I have paying attention lately to talks and lectures from science fiction authors like Bruce Sterling and William Gibson, and to an extend I agree that their futuristic prophecies are possible because they have a great knowledge of the past and present. A very interesting story made as collaboration of Sterling and Chris Nakashima (Windsor Executive Solutions) features the characters in a world that every interaction they have is somewhat mediated by the computer. Also the fact that I have been reading more about the cyberculture pushed me to accept the notion of mediation though computers. After all it’s not to hard to believe. Most of us are already having conversations online with people you have never met face-to-face before and you will probably never meet.

Also another very interesting source is James Bridle’s much discussed blog The New Aesthetic, which is a collection of moments that the digital/virtual has informed the physical, even some times spilling out of the screen. In this blog you can find objects or art inpired by the digital age and it’s inherent attributes, as the pixels, the perfect order, the straight lines and so on.

Excerpt from my essay:

The rise of the world wide web expanded the reach of computation, connecting anything that is digital, enabling us, the operators, to communicate in more ways than the pre-internet media allowed. Since the photograph has transcended to its new form, it is compatible with the network.

Marshall Mcluhan thought of the media as the extensions of man. He believed that “any extension, whether of skin, hand, or foot, affects the whole psychic and social complex.”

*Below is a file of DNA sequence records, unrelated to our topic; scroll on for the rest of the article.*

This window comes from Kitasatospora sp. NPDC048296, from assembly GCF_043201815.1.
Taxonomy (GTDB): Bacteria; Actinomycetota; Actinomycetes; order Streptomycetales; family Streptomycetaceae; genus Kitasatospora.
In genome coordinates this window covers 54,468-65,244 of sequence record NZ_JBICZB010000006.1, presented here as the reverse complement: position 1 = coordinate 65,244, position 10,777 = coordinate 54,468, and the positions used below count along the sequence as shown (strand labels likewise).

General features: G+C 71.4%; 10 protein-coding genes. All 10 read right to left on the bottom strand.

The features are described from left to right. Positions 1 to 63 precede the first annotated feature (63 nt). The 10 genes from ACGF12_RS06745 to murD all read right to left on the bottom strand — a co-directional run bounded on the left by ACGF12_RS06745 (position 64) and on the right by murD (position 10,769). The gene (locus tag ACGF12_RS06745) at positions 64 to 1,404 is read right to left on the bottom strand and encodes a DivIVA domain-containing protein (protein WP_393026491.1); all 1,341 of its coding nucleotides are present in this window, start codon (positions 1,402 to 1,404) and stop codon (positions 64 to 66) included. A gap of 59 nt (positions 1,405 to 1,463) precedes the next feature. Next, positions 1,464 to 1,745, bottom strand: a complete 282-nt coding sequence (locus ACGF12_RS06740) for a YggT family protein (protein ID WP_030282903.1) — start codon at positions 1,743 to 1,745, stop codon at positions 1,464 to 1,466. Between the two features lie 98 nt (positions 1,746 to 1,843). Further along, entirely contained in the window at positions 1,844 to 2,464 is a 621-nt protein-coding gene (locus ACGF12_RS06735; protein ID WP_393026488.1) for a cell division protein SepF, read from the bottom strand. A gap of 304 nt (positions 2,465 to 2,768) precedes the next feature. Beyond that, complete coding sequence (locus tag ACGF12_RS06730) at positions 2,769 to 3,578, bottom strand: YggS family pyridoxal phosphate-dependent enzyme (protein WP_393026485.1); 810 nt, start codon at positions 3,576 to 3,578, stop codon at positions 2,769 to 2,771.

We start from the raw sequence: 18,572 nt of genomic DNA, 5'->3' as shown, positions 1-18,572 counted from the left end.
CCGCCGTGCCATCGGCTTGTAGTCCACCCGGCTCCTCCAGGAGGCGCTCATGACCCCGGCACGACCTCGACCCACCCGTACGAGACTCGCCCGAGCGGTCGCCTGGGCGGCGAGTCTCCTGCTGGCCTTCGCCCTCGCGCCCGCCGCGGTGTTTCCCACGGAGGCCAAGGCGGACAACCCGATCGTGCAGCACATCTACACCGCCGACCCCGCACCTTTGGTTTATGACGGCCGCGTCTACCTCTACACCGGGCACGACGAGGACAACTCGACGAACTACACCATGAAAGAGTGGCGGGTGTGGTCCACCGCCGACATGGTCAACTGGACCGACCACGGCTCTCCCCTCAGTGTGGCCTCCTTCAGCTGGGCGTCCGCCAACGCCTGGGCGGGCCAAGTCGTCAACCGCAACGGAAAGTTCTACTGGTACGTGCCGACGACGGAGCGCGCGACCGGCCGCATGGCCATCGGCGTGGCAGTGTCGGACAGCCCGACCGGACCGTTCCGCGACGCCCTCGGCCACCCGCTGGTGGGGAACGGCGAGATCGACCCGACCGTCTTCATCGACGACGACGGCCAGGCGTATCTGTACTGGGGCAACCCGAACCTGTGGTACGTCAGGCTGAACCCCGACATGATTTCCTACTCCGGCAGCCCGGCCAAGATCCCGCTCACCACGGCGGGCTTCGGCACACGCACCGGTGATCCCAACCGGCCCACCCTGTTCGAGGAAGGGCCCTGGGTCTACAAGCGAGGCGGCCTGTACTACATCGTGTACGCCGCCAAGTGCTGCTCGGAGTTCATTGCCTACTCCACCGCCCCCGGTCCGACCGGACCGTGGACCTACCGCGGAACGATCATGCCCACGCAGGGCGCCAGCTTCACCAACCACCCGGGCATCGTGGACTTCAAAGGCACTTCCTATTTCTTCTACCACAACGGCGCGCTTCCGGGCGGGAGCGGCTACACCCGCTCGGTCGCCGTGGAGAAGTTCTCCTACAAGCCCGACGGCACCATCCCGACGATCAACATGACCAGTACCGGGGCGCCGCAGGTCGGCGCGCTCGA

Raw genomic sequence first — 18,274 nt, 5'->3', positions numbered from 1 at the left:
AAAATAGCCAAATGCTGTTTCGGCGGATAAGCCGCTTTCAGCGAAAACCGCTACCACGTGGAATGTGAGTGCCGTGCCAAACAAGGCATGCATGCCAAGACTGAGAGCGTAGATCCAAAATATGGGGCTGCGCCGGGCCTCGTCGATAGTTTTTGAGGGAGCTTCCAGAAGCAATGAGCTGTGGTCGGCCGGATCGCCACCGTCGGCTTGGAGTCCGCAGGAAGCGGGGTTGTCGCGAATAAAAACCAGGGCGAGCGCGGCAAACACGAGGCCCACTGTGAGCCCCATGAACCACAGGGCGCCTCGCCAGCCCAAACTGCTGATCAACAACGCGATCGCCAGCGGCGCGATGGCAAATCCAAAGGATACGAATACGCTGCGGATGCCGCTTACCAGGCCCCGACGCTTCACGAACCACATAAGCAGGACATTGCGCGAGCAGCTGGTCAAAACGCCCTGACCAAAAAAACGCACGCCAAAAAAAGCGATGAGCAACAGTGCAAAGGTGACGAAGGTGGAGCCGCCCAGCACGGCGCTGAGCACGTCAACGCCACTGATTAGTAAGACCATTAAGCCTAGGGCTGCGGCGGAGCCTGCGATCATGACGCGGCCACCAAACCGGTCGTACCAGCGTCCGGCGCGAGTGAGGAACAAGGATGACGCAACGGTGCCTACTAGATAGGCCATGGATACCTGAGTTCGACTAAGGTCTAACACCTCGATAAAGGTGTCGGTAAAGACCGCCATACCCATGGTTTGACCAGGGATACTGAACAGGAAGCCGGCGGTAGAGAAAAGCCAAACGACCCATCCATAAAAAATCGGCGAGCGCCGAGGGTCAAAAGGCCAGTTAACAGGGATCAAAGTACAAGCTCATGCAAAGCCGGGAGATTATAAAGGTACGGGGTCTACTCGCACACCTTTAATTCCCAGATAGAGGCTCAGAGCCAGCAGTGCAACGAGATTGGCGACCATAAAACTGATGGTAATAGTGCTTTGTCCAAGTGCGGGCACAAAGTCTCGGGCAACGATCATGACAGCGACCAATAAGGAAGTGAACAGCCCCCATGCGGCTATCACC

Science-fiction author Cory Doctorow describes cars, airplanes, and the buildings we inhabit, “as computers we put our bodies into.”

Undeniably computers are becoming extensions of our own bodies that mediate our thoughts and actions. It is estimated a billion smartphones were sold just in 2013. These devices are connected and see the world through cameras. We use them to keep our memories, tell stories, search the internet, communicate with those we care. With them at hand we can extract fragments from the physical space, while bring to life experiences off the virtual.

Though cameras; are attached to any and every physical object. We use cameras in buildings and transportation for security, satellites and telescopes for observations, but also surveillance; we use cameras for military purposes by attaching them on robots and drones.

We train computers to analyse images and act on our behalf. Increasingly we rely on vast amount of digital imagery to tell us the truth, or show us the way.

“The direct observation of visible phenomena gives way to a tele-observation in which the observer has no immediate contact with the observed reality.” (Paul Virilio)

By examining in depth the nature of the photographic apparatus, it has been clear to me that its evolution didn’t give us just more ways to create images, but expanded our biological capabilities. We have certainly gained greater understanding of our current environment but only through the artificial construct. Therefore, this does not only raise questions relevant to the future of photography, but also the future of humanity in a mediated environment.

List of References:

Peterson, N. (1980) Photographic Art: Media and Disclosure. Michigan: UMI Research Press

Newhall, B. (1982) The History of Photography : From 1839 to The Present. London: Secker & Warburg

Latour B. (1992) ‘Where are the Missing Masses, Sociology of a Few Mundane Artefacts’. Shaping Technology-Building Society. Studies in Sociotechnical Change Wiebe Bijker and John Law (editors), MIT Press, Cambridge Mass. pp. 225-259

Mitchell, W. (1992) The Reconfigured Eye : Visual Truth in the Post-Photographic Era. Cambridge, MA. ; London: MIT Press

Manovich, L. (2001) The Language of New Media. Cambridge, Mass. ; London: MIT Press

Kember, S. (2003) ‘The Shadow Object’: Photography and Realism in The Photography Reader. ed. by Wells, L. ; London: Routledge

Lister, M. (2011) ‘Photography In The Age Of Electronic Imaging’ in The New Media and Technocultures Reader. ed. by Giddings, S., Lister, M. Abingdon ; New York: Routledge

Bridle, J. (2011) The New Aesthetic [6 May 2011] available from <http://new-aesthetic.tumblr.com> [12 February 2014]